High resolution extended image near field
5. Creating arbitrarily accurate images
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Copyright (c) Malcolm
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Why have we analysed the relatively contrived optical layout
described in Section 4?
We cannot in practice create mirrors with this level of perfection, and even if
we could the light would bounce arbitrarily often between, ,
the source (destination) of the outwardly (inwardly) radiating (magnetic)
dipole and the hemispherical mirror placed at .
The point is that the optical layout we have contrived has
an unusual and potentially desirable feature. The light coming back towards the
plane mirror at at is entirely concentrated onto .
In short, we have created a device that arbitrarily accurately focuses
light onto , even if we needed a rather
contrived way of generating the relevant oncoming wavefronts to do so.
The key additional insight is to realise that the elongated
confocal and coaxial optical layout described at the start of Section 2 has ‘essentially’
the same optical characteristics as going two times round the the hemispherical
and plane mirror optical layout described in Section 4. By
‘essentially’ the same we mean that if the ellipsoids in Section 2 were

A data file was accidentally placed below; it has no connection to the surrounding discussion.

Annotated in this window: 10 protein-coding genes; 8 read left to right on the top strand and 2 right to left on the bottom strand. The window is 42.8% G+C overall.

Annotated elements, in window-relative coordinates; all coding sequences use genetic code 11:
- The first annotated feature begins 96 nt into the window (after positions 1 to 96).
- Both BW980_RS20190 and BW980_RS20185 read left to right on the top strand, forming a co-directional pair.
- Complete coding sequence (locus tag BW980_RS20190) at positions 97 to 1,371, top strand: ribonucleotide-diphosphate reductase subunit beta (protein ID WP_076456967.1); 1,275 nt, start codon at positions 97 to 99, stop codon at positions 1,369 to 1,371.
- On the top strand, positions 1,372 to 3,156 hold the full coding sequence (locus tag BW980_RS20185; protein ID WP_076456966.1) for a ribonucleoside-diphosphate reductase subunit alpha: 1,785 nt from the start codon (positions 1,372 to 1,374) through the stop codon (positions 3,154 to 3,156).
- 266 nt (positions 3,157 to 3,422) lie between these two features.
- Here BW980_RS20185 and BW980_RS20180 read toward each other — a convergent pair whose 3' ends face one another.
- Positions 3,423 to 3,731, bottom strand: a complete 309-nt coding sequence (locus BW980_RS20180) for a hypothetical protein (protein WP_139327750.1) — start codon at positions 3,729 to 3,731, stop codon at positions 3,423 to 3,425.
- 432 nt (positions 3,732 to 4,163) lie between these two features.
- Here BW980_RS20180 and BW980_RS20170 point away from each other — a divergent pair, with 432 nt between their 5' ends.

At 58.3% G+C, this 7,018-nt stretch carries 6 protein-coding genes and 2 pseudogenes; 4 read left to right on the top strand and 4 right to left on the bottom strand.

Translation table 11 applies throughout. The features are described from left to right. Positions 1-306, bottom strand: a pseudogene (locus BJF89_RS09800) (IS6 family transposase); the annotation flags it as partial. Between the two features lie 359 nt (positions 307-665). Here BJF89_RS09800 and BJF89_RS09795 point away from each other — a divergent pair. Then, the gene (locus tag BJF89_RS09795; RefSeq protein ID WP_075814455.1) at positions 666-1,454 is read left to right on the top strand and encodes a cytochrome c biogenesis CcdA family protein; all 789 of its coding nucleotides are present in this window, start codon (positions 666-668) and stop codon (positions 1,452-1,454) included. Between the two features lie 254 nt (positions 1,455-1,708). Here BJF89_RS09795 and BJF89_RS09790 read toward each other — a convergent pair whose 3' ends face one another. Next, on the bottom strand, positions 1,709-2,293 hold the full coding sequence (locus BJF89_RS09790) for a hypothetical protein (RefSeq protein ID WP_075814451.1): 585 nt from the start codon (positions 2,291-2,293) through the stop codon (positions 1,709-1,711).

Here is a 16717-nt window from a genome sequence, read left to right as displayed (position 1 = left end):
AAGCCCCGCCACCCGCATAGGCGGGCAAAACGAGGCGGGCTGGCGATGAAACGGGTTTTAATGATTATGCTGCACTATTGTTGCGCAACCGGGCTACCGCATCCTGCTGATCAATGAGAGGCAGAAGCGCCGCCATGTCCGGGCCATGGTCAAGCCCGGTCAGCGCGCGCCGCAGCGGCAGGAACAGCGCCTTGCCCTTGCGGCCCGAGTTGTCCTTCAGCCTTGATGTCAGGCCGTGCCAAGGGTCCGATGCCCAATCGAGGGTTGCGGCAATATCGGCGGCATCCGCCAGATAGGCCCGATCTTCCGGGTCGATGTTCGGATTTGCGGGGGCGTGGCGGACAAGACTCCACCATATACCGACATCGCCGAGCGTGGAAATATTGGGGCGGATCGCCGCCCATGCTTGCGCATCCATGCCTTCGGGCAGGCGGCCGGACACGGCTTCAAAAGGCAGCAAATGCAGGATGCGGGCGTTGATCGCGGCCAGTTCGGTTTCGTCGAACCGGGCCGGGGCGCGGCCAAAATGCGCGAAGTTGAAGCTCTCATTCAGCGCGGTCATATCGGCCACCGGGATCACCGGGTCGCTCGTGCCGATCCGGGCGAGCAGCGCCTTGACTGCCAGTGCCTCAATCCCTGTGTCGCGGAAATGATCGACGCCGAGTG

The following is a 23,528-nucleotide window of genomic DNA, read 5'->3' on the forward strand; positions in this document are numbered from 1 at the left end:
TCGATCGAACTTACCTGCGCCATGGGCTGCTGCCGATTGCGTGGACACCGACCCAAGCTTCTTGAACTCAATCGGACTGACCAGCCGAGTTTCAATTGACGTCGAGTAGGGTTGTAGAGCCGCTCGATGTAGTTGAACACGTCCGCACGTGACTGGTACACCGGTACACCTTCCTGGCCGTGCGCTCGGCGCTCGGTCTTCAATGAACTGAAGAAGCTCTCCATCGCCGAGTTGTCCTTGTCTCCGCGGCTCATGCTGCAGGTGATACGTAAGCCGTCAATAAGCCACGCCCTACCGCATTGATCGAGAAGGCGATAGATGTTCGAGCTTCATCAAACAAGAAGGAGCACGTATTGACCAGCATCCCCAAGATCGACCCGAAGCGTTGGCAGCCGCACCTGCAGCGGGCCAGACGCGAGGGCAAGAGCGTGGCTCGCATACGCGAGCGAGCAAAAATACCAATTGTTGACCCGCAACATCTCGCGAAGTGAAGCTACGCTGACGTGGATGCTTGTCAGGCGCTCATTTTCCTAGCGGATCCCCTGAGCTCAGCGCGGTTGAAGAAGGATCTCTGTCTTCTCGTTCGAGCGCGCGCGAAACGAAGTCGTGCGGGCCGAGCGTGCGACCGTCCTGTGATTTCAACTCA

elongated enough (so that the hole near their joint axis subtended an
arbitrarily small solid angle on each end mirror) and large enough relative to
the size of the image at roughly the centre of the image plane then the optical
characteristics of exhibited by the layout in the vicinity of the centre of the
object plane would be the same as that created by the layout in Section 4.
Any outwardly radiating (magnetic) dipole coming from a
given point in the object plane near its centre is thus converted to an
inwardly radiating (magnetic) dipole that concentrates onto the corresponding
point in the image plane, completely circumventing the Rayleigh resolution
limit. This is the case for all points sufficiently near the centre of
the object/image plane, and hence involves an entire extended image, as long as
design feature (f) of Section
2 applies, and as long as the mirror in the image plane is sufficiently
well mirrored that as far as any individual incoming dipole is concerned, the
plane mirror is essentially fully mirrored (hence the need for design feature
(a) of Section 2).
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